Venezuela Table of Contents
As with its trade, Venezuela's balance of payments experienced wide swings in the 1980s after enormous success in the 1970s. These fluctuations, largely negative, depended primarily on the prevailing value of exports and the level of the country's foreign debt payments. As oil prices fell and interest rates soared in the early 1980s, international accounts recorded a massive deficit in 1982. Greater import protection in 1983 produced renewed balance-of-payments surpluses from 1983 to 1986. But as oil prices fell in 1986, overall payments turned highly negative, culminating in a US$4.7 billion shortfall in 1988. Besides oil price fluctuations, the balance of payments also suffered from huge capital outflows associated with annual, multibillion-dollar debt repayments and private capital flight precipitated by the deteriorating economy. As commercial banks turned away from issuing new loans to Latin America in the 1980s, the country faced a net outflow of capital, exacerbated by the fact that its high per capita income excluded it from multilateral financing.
The current account of the balance of payments moved into a deficit position as exports fell from 1986 to 1988 because of dwindling oil prices. Slightly higher oil prices in 1989 improved the current account again, but large drawdowns on the country's international reserves provided the economy little flexibility. After accruing a level of international reserves equal to that of the rest of Latin America combined in 1975, by 1990 the country's reserves were depleted to such an extent that they covered only a few months of imports. Aside from the large role of merchandise trade in the current account, net services and transfers represented a major drain in the 1980s. Deficits on the services and transfers portion of the current account were largely the result of steep interest payments on the foreign debt. Venezuelans' penchant for foreign travel and costly international freight and insurance expenses also caused the services and transfers deficit to exceed US$3 billion on average during the 1980s.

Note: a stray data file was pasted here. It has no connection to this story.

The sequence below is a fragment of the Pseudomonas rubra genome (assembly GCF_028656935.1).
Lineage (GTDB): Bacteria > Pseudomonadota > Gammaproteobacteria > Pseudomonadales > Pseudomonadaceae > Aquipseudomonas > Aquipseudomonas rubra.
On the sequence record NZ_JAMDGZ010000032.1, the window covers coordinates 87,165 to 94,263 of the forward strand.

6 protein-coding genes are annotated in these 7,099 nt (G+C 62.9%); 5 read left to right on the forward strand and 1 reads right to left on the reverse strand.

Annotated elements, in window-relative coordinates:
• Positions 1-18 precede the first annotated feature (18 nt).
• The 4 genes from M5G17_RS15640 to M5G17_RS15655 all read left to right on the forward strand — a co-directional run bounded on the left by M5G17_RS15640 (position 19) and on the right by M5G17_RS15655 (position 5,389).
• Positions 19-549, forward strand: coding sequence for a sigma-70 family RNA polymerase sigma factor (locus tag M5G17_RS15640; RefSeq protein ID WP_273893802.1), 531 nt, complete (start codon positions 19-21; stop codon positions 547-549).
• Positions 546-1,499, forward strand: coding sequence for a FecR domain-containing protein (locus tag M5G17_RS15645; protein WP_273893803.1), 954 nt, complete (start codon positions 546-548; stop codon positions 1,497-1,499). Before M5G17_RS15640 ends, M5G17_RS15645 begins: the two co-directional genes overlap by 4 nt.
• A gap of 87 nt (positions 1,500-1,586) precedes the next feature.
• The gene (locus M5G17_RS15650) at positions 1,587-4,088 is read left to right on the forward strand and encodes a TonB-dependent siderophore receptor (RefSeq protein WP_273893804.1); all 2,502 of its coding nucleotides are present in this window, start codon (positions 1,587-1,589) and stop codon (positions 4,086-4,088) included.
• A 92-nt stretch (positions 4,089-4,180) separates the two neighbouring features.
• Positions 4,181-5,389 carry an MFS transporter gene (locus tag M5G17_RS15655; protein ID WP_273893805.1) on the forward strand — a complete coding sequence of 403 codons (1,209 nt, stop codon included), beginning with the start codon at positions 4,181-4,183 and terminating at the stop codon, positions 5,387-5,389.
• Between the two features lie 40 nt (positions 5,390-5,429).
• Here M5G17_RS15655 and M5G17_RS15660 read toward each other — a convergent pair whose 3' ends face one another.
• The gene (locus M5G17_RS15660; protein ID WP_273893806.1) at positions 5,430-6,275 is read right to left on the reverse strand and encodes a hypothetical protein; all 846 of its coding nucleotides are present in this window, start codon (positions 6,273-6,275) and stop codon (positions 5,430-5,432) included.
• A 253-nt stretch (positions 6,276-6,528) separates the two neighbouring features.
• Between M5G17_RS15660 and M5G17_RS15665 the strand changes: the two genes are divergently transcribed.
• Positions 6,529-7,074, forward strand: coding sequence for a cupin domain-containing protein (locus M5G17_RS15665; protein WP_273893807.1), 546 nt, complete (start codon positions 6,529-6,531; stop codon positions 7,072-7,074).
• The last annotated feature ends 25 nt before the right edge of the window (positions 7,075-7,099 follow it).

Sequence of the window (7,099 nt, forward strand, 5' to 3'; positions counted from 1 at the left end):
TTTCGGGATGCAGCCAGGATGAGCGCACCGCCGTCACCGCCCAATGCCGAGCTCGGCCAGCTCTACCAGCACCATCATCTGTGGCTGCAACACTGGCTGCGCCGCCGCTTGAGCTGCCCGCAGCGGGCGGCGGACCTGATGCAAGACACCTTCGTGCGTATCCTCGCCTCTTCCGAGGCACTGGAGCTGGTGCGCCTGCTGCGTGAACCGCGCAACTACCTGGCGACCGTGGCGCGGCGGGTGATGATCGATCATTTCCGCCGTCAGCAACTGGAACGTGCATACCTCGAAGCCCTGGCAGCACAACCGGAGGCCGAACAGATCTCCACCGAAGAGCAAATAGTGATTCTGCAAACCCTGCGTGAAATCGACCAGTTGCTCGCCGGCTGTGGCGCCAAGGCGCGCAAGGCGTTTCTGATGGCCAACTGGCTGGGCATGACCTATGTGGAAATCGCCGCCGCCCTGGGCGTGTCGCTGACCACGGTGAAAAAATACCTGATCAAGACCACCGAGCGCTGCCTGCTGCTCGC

The capital account experienced large deficits for the first half of the 1980s, but improved after 1985 as new private investment and short-term financing offset some of the outflows of private capital and principal payments on the country's foreign debt. The reduction of capital-account deficits after 1985 was significant because the country could no longer rely on immense current account surpluses, as it had historically, to balance international payments. Despite this trend, average net capital outflows of roughly US$2 billion were registered from 1983 to 1988 as debt repayment proceeded and few new foreign loans were assumed. In 1986 the Japanese Export-Import Bank provided badly needed new monies for import financing, an infusion that also slowed capital outflows. By 1989 the IMF and World Bank also supplied large financial resources in support of the government's structural reforms and in an effort to improve its worsening international financial position.
As the country moved toward a more flexible position on foreign investment in the late 1980s, new inflows of direct foreign investment appeared after near stagnation in the early 1980s. From 1986 to 1989, foreign investment averaged US$300 million a year, an increase that eased the crunch on capital. In 1988 total foreign investment stood at US$2.2 billion; a little over half of this total was attributed to United States investors, followed by British, Swiss, and German investors. Analysts anticipated even greater private capital inflows associated with continuing debt-for-equity swaps. Nevertheless, through 1990 large sums of private Venezuelan capital remained overseas, insulated from the uncertainties of the local economy. During the 1970s and 1980s, more than US$34 billion in private capital left Venezuela, ranking it as one of the world's severest cases of capital flight.
Data as of December 1990